|Yeah we're back! In the US of A!|
|...which apparently means TV's in the hotel room! This is a completely faked pose. The TV was not on. The kids were just so hyped to be on our big trip that they started "goofing out" as Rhiannon calls it, with the remote control!|
We left home at 5:50AM on Thursday, and arrived at the conference at about dinner time. Exhausted and a little cranky from the MANY wrong turns we made trying to find the right exits from the freeway, we suddenly found ourselves in a parking lot well-populated with decorated cars. Most had a plethora of bumper stickers, and some had other decorations, or recently-painted declarations of joy and unschooling. We had the collective feeling of fitting in. It was beautiful.
Then we walked into the conference centre lobby. Kids of all ages and colours (I include not only skin colours but much more vibrant hair, paint, and clothing colours, as well) lay sprawled out in various heaps and entanglements around the floor, walked around holding hands, and plied their wares of bracelets, crafts, bumper-stickers, greeting cards, and free hugs. It was a bit like the Vancouver Folk Society retreats that we love so much, but with 70% children, and a lot less music. There was a feeling of certainty that we were accepted.
On Friday, we hopped around to various talks, circle chats and funshops, passing each other in the hallways (by far not the only family to be making use of little walkie-talkies), and a little bewildered and frazzled with the amount of information to absorb. Among the things we participated in were the Film Festival, Lego-building, Bionicle-building, Geocaching (there is a new travel-bug coming to Bowen, as a consequence), Theare Improv Games, Button-Making, Balloon-Sculpting, and Dads' Circle Chats and panels. I ran a MAMA Conversation, and arranged some interviews for later, too.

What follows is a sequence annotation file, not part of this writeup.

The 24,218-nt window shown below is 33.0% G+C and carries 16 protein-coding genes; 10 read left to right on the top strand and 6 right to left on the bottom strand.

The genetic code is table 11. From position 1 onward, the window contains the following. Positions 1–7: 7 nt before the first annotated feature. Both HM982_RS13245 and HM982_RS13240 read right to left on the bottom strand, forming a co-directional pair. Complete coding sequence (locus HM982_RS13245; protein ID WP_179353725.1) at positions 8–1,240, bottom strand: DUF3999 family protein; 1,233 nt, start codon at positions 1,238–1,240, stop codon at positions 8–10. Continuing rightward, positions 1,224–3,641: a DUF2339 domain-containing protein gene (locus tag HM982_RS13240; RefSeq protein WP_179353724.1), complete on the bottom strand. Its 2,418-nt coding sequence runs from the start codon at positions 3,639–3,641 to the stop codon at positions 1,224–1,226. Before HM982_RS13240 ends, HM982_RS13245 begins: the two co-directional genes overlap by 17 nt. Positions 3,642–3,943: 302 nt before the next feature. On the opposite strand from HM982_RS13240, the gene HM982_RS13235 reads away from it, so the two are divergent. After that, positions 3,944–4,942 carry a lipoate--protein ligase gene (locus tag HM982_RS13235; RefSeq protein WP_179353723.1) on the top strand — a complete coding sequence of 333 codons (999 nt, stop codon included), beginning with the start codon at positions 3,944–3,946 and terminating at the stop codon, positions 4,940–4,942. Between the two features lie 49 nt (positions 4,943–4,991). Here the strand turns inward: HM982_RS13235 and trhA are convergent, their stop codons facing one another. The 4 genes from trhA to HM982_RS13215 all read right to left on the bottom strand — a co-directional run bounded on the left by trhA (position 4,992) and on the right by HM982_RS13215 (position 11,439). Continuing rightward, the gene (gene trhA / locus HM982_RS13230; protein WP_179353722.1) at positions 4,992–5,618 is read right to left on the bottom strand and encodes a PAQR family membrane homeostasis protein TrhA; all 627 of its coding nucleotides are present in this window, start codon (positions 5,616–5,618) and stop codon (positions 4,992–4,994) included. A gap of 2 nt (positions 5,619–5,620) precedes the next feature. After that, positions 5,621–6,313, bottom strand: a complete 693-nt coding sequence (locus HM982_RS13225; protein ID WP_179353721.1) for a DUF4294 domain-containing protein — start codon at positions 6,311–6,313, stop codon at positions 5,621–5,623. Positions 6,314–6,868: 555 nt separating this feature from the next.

The greatest thing about this conference is the feeling of acceptance and diversity. A scan of the audience of the talent show, which was the biggest event of the weekend, so far, would show humans quite evenly distributed from the ages of newborn to grandparents (not many seniors, though), with hair-styles of every shape and colour imaginable, political leanings towards various extremes and in between, pacifists and military people, people with and without children, and families of many different educational philosophies. We are not the only people with a painted car, nor Rhiannon the only child who carries around a baby, nor Tal the only boy with long hair, nor the only poeple from BC. (In fact, Markus ran into someone he attended UVic with, at the button-making funshop!) But what is common in all of us seems to be that we are engaged in our lives and dreams, and in our children's lives. As simple as that sounds, it's a fabulous thing to have in common!
|We think it's interesting to watch the bridge over the Columbia River go up and down. Interesting, too, that the main coastal artery (the I5) seems to stop even for a single lovely sailboat to pass by, underneath. Beautiful!|
Glad to Be Where We Are
At the talent show, a couple got up and sang "We are Different", which apparently had been introduced at an earlier conference, and (just like everyone aged 2-60-something who got up on stage) received great applause and audience participation. When we went out into the community, however, things changed, a little. The further we got away from the conference and milling unschoolers, the less we fit in, and the more we felt like outsiders, partly because of our Canadian-ness and partly because we are "different". And suddenly that didn't seem like such an OK thing. This reminded me how lucky we are to live where we do; to live in a community rich with arts and diversity, acceptance and engaged people. Bowen is really quite unique in the world, and although we may be happy to have found such a concentration of "our people", here, we're also lucky to live in such a place, most days of the year.
(I'll add photos to this post when I get a chance to take them off the camera!!)